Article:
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ABSTRACT: We recently reported that the PPM1l gene encodes an endoplasmic reticulum (ER) membrane targeted protein phosphatase (named PP2Ce) with highly specific activity towards Inositol-requiring protein-1 (IRE1) and regulates the functional outcome of ER stress. In the present report, we found that the PP2Ce protein is highly expressed in lactating epithelium of the mammary gland. Loss of PP2Ce in vivo impairs physiological unfolded protein response (UPR) and induces stress kinase activation, resulting in loss of milk production and induction of epithelial apoptosis in the lactating mammary gland. This study provides the first in vivo evidence that PP2Ce is an essential regulator of normal lactation, possibly involving IRE1 signaling and ER stress regulation in mammary epithelium.PLoS ONE 11/2014; 9(11):e111606. · 3.53 Impact Factor
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ABSTRACT: The endoplasmic reticulum (ER) is the point of entry of proteins into the secretory pathway. Nascent peptides interact with the ER quality control machinery that ensures correct folding of the nascent proteins. Failure to properly fold proteins can lead to loss of protein function and cytotoxic aggregation of misfolded proteins that can lead to cell death. To cope with increases in the ER unfolded secretory protein burden, cells have evolved the Unfolded Protein Response (UPR). The UPR is the primary signaling pathway that monitors the state of the ER folding environment. When the unfolded protein burden overwhelms the capacity of the ER quality control machinery, a state termed ER stress, sensor proteins detect accumulation of misfolded peptides and trigger the UPR transcriptional response. The UPR, which is conserved from yeast to mammals, consists of an ensemble of complex signaling pathways that aims at adapting the ER to the new misfolded protein load. To determine how different factors impact the ER folding environment, various tools and assays have been developed. In this review, we discuss recent advances in live cell imaging reporters and model systems that enable researchers to monitor changes in the unfolded secretory protein burden and activation of the UPR and its associated signaling pathways.Endoplasmic reticulum stress in diseases. 01/2014; 1(1):27-39.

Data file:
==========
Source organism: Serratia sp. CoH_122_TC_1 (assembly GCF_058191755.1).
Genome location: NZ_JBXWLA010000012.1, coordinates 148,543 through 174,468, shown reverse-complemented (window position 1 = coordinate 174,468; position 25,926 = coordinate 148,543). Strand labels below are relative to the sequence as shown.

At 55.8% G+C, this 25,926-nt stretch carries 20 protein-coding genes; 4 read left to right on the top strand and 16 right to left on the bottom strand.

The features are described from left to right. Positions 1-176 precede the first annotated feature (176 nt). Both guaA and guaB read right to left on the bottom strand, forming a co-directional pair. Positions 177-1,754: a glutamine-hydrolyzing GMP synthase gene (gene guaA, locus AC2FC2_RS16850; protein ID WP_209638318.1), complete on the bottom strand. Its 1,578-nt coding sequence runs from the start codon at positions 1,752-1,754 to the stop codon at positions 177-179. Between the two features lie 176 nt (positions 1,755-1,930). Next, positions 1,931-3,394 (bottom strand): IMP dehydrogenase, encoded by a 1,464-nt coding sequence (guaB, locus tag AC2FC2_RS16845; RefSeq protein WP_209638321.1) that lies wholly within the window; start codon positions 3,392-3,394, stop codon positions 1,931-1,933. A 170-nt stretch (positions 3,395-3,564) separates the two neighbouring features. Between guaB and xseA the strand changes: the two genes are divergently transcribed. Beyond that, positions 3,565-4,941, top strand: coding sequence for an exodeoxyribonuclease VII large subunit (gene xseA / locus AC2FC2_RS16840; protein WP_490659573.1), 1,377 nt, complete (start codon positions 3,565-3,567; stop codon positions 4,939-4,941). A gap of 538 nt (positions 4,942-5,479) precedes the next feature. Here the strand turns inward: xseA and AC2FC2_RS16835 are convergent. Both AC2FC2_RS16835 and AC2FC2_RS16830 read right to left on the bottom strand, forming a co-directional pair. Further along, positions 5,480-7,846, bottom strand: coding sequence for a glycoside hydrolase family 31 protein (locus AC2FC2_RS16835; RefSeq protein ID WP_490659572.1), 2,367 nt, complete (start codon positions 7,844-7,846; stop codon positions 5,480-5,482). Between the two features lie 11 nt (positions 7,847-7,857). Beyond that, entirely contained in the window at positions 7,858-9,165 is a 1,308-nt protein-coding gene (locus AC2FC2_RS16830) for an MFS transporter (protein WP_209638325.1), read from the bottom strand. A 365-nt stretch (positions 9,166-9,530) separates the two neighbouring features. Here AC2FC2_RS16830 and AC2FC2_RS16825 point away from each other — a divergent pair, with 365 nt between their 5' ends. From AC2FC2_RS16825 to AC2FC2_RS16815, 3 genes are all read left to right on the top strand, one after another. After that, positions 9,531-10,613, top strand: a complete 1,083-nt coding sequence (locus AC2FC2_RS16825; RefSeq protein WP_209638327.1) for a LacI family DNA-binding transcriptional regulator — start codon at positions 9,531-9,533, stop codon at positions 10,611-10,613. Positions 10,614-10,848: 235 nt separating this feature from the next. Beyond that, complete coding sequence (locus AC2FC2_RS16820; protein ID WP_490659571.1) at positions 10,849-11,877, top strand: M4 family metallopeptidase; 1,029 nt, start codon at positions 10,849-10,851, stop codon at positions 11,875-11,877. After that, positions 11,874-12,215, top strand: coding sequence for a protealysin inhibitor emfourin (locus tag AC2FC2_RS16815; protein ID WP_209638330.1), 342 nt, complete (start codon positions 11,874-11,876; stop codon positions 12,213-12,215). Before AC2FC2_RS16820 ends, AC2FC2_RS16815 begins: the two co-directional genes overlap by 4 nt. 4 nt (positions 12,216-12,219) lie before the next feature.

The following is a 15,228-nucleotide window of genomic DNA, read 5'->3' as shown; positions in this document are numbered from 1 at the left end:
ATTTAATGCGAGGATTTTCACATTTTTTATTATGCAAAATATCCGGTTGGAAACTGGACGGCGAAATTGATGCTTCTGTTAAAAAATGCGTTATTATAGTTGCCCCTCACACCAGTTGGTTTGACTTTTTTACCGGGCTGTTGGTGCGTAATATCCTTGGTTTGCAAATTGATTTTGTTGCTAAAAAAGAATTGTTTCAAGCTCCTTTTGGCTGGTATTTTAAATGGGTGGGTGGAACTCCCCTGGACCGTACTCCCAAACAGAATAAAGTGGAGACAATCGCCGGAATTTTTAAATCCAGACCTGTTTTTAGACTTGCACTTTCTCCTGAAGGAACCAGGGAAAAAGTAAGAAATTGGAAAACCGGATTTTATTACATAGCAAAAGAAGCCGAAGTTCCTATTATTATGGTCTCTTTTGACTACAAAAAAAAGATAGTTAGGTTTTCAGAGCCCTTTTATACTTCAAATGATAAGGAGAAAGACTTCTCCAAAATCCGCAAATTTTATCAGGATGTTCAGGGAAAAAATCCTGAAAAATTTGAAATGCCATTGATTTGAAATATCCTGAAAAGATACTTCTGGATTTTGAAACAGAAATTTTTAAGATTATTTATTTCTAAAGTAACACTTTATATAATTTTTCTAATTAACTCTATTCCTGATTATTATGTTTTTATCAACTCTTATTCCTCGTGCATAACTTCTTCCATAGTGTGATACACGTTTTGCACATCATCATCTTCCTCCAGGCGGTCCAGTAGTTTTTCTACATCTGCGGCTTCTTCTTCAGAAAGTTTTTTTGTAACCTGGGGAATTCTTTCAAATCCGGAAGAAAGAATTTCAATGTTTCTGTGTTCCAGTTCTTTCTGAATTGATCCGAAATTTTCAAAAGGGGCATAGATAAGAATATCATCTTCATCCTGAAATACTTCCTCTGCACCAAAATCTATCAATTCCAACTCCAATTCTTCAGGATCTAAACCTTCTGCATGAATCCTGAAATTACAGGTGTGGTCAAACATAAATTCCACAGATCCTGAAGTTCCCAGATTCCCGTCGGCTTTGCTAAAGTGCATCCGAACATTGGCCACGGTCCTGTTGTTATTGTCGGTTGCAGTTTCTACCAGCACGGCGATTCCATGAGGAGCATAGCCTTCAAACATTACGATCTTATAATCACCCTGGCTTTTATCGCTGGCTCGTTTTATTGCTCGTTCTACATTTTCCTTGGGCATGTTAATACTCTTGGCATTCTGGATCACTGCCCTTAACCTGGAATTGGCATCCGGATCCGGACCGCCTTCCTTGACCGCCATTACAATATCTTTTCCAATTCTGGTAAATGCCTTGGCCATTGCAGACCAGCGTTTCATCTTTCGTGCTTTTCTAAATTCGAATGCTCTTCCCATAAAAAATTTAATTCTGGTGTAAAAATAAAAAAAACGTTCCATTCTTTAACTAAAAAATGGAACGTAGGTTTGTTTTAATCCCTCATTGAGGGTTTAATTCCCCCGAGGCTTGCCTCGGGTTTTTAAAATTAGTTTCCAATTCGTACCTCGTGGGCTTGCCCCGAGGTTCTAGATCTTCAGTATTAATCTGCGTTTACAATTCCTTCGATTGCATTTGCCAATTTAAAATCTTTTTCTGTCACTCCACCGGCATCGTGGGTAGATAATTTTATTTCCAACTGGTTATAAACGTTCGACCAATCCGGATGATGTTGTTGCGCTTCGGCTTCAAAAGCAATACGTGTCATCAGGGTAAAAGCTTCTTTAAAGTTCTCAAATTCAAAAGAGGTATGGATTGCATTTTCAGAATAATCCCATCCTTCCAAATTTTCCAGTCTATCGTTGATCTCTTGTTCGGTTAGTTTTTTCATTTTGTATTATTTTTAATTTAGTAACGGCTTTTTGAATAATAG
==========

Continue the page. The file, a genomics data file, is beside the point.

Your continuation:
Current Molecular Medicine 2011, 11, ???-??? 1
1566-5240/11 $58.00+.00 © 2011 Bentham Science Publishers Ltd.
Converging Pathways in the Occurrence of Endoplasmic
Reticulum (ER) Stress in Huntington’s Disease
R. Vidal1,2, B. Caballero1,2, A. Couve2 and C. Hetz*,1,2,3,4
1Institute of Biomedical Sciences, FONDAP Center for Molecular Studies of the Cell (CEMC); 2Biomedical
Neuroscience Institute, Faculty of Medicine, University of Chile, Santiago, Chile; 3Neurounion Biomedical
Foundation, Santiago, Chile; 4Department of Immunology and Infectious diseases, Harvard School of Public
Health, Boston MA, USA
Abstract: A variety of neurological diseases including Huntington’s disease (HD), Alzheimer’s disease and
Parkinson’s disease share common neuropathology, primarily featuring the presence of abnormal protein